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During the past months, the continued disputes among the Shiite parties have hampered the formation of a new Iraqi government.
Iraqi powerful Shiite cleric Moqtada al-Sadr on Wednesday called on the country's judiciary to dissolve the parliament by the end of next week, due to the expiry of the constitutional deadlines for the formation of a new government.
The parliament does not need to convene to dissolve itself, because some parliamentary blocs adhere to the quota system, continue to engage in corruption, and refuse to bow to the people's demand to dissolve parliament, Al-Sadr tweeted.
Al-Sadr said that he still has faith in the Iraqi judiciary to dissolve the parliament, adding he is "confident that many judges are with the people and reform." He also called on the Iraqi president to set a date for early elections.
The sit-in demonstrations would continue, Al-Sadr confirmed, adding "the revolutionaries (protesters) will have another stance if they (political blocs) disappoint the people again."
On Aug. 3, al-Sadr called for dissolving the parliament and holding early elections, urging his followers to continue their open sit-in to reform the political process in the country.
Shiite Muslims take part in a mourning ritual in Iraq's southern city of Basra late on August 3, 2022, during the Muslim month of Muharram in the lead-up to Ashura, a 10-day period commemorating the killing of Prophet Mohammed's grandson Imam Hussein in the battle of Karbala. pic.twitter.com/DO7J6qcFUP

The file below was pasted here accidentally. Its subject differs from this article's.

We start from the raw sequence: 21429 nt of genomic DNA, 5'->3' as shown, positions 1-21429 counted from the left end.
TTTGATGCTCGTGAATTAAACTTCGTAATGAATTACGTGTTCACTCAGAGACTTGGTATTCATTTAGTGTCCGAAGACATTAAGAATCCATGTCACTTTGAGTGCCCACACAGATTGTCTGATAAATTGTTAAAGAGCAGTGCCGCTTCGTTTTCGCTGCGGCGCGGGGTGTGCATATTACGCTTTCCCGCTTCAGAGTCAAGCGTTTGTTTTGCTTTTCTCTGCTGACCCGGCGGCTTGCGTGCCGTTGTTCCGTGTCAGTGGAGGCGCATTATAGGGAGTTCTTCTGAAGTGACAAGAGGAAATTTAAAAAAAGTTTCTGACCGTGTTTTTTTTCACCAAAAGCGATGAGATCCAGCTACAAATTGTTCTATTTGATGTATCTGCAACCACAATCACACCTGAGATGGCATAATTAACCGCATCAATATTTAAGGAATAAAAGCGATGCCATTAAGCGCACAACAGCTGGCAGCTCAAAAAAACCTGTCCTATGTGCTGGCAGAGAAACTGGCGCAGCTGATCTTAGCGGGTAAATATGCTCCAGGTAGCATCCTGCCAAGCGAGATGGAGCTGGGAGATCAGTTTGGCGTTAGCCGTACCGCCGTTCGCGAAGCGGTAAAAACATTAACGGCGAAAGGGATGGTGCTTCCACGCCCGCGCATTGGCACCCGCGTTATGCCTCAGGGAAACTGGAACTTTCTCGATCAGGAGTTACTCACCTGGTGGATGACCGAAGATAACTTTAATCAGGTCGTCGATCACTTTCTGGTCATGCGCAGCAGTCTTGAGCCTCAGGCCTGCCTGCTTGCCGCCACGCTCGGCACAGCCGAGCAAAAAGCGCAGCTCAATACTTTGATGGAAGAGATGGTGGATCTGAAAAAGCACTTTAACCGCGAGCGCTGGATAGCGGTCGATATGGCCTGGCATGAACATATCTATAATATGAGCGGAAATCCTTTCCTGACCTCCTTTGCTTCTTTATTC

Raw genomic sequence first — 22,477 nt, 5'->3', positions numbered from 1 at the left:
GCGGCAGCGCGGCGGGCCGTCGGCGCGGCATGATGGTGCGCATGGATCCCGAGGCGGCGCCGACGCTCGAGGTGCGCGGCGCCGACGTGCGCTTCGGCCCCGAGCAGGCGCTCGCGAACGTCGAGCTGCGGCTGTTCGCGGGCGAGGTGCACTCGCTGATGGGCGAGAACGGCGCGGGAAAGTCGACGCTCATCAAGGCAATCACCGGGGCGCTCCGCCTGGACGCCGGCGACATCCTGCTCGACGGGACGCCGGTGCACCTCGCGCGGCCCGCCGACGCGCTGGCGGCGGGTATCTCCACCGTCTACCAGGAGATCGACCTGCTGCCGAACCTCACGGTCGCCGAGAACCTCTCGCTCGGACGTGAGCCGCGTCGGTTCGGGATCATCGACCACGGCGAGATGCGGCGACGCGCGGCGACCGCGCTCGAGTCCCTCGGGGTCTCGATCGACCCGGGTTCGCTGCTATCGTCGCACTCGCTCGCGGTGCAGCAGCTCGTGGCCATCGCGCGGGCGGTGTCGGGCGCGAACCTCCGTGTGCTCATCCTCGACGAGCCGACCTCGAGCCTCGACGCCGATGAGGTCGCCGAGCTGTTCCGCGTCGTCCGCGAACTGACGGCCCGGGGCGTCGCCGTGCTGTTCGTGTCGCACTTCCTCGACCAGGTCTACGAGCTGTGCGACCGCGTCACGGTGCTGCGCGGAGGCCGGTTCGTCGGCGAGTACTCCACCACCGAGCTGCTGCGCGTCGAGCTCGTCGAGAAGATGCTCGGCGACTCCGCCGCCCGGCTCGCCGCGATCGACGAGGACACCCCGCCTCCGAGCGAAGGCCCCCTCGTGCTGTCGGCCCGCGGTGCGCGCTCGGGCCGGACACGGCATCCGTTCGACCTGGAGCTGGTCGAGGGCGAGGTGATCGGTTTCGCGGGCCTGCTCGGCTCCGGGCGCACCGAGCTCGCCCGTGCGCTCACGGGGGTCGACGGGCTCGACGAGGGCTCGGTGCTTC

Hundreds of al-Sadr followers began on July 30 a sit-in until further notice in part of the parliament building inside the Green Zone in Baghdad, accusing the governments of failing to run the state due to corruption and poor governance since 2003.
Al-Sadr's opponents in the Coordination Framework (CF), an umbrella group of Shiite parliamentary parties, became the largest alliance in the Iraqi parliament after al-Sadr ordered his followers in the Sadrist Movement to withdraw from the parliament after they became the biggest winners in the elections held on Oct. 10, 2021, with 73 seats.
During the past months, the continued disputes among the Shiite parties have hampered the formation of a new Iraqi government, making it unable to elect a new president by a two-thirds majority of the 329-seat parliament under the constitution.
If elected, the president will appoint the prime minister nominated by the largest alliance in the parliament, now the CF, to form a new government that would rule the country for the coming four years.
"Without any sanction from the UN Security Council, the United States and NATO have carried out illegitimate military operations in nine countries around the world, including Yugoslavia, Iraq, Libya, and Syria" #Russia#Ukrainepic.twitter.com/xJw74qvbG6